Our recent announcement of a new partnership to automatically post all skilled volunteer listings from the VolunteerMatch network to LinkedIn’s Volunteer Marketplace has shed a serious spotlight on the importance and potential of skilled volunteering. Check out this special series of posts exploring skilled volunteering as a category, a strategy, and, of course, an inspiration for greater impact.
So, with the help of VolunteerMatch and LinkedIn, you have a (free!) tool at your disposal for recruiting awesome skilled volunteers to support your nonprofit with important, high-impact projects.
But where do you start? What outcomes would be most valuable? How do you work out those nuts and bolts like screening, security, and accountability? Would something like this even be worthwhile for your organization to pursue?
Start by allowing yourself to think big for a minute. What could your organization achieve, if you had no funding and operational limits? What pain points have you grown so used to, that you’ve forgotten they could be different? What have you dreamed of doing but never thought possible? You’re doing good work, but couldn’t your impact be expanded?
Maybe your website does the job, but just barely. Or your logo and branding aren’t keeping up with the design-centric world we live in, and no longer gets the attention or respect you want for your nonprofit. There might be some really juicy data that you could share with potential donors, but can’t extract from your messy database. Perhaps you’ve tried your hand at social media marketing and PR, but nothing seems to work and you still only have a few followers. Or maybe you’ve been dreaming about that perfect fundraising event, but have no idea where to start…
As the wheels start turning, consider whether your organization could benefit from expertise in some of these areas:
- Graphic and Web design
- Social Media
- Database management
- Event planning
- Branding and messaging
- Market research
- Strategic planning
The list goes on and on. Once you have your project in mind, and you’ve got some other members of your team on board with the idea of working with skilled volunteers, here are some things to think about as you get started.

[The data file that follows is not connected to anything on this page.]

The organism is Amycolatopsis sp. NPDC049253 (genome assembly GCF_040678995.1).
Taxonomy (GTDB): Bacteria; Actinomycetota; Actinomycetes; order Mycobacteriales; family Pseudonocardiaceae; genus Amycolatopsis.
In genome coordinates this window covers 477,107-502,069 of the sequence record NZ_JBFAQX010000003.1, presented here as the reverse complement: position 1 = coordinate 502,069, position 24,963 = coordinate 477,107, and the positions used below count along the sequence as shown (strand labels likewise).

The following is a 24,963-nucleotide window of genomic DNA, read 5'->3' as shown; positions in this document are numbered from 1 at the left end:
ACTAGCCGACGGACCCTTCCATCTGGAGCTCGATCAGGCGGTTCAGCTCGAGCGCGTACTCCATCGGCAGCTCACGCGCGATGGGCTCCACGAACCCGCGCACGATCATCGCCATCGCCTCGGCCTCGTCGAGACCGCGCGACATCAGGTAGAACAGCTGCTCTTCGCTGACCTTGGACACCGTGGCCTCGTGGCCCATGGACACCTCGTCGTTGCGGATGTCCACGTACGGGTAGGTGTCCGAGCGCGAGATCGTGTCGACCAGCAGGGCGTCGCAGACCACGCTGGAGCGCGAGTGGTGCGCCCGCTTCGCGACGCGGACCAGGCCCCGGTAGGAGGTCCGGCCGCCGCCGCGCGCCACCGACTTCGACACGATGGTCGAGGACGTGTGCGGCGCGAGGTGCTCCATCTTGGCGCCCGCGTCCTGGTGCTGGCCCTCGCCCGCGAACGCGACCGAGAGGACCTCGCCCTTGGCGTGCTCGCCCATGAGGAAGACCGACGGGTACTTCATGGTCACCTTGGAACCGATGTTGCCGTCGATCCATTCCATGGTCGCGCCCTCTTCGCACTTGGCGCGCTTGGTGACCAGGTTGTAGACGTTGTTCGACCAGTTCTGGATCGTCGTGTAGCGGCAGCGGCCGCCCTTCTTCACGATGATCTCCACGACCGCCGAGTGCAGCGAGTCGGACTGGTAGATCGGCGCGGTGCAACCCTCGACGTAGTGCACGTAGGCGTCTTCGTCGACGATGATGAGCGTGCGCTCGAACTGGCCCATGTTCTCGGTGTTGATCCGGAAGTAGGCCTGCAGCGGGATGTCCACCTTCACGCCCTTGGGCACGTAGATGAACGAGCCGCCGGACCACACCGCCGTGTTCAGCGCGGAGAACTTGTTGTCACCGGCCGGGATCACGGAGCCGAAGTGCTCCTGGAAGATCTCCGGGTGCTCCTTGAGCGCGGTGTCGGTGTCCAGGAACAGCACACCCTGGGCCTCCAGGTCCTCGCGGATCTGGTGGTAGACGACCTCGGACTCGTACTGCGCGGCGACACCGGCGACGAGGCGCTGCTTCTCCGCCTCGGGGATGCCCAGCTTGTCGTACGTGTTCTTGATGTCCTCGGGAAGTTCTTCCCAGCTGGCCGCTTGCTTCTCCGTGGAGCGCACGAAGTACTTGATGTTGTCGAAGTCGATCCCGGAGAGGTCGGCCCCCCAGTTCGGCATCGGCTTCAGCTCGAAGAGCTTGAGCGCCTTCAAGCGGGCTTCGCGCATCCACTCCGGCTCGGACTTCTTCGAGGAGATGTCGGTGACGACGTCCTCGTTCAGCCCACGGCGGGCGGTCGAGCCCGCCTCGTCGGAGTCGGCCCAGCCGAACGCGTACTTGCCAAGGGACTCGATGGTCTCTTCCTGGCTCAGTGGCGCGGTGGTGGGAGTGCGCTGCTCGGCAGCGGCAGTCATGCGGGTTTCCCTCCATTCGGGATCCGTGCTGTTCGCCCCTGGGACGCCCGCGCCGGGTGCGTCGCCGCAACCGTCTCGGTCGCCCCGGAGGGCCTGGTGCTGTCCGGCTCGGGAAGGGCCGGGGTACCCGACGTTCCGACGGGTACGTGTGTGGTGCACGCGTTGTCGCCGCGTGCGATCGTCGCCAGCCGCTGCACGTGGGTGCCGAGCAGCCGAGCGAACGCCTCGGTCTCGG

Finding the Right Volunteer for the Job
It doesn’t hurt to cast a wide net. Post the opportunity on VolunteerMatch and select the desired skill set, and we’ll share the listing with 300 million skilled professionals on LinkedIn’s Volunteer Marketplace. Be sure to make your listing as clear and detailed as possible. The more volunteers know up front, the more likely they’ll be to seriously consider getting involved. Keep in mind that this is a professional relationship, and it should be approached in much the same way as hiring a paid staff person or service provider.
In addition to posting on VolunteerMatch, look at who you have in your existing team of volunteers. Do any of them have the skills you’re looking for? Spread the word in your volunteer newsletter about an exciting new way to get involved. You can also approach local businesses, universities, and professional groups. Many of these people will jump at the chance to hone their own professional skills for a good cause while expanding their network at the same time.
Are you wary of handing over your organization’s sensitive information for security reasons? Good! You should be! But that doesn’t mean there’s not a smart way to do it. Even if there isn’t any security risk associated with your project, you still want to screen candidates to make sure they’ll be reliable, trustworthy, and actually have the skills and experience to do a good job. Ask for resumes, conduct interviews, check their references, run background checks.
Remember that you don’t want just anyone. Engaging the wrong volunteer could result in wasted time and resources for everyone. If you don’t think someone is the best person for the role, tell them just that.
Defining the Project and Managing Expectations
When you’re engaging a volunteer to support you with a complex project or task, it’s important to lay everything out on the table. Put the desired outcomes down in writing, along with a proposed timeline and designated check-in points. Each party should sign a letter of agreement or memorandum of understanding (MoU). Everyone should be on the same page from the start about what a successful completion will look like. Then, you can take a step back and let everyone do what they do best.
Embarking on big projects with skilled volunteers can be daunting, especially if you’ve never engaged volunteers on this level before, or if you tried it once and things didn’t go so well. But professionals today have so much value to share with the nonprofit community, and when approached in the right way, skilled volunteering relationships can be rewarding for everyone involved–your organization, your volunteers, and those you serve.
Does your organization engage skilled volunteers to achieve greater impact? Tell us about it!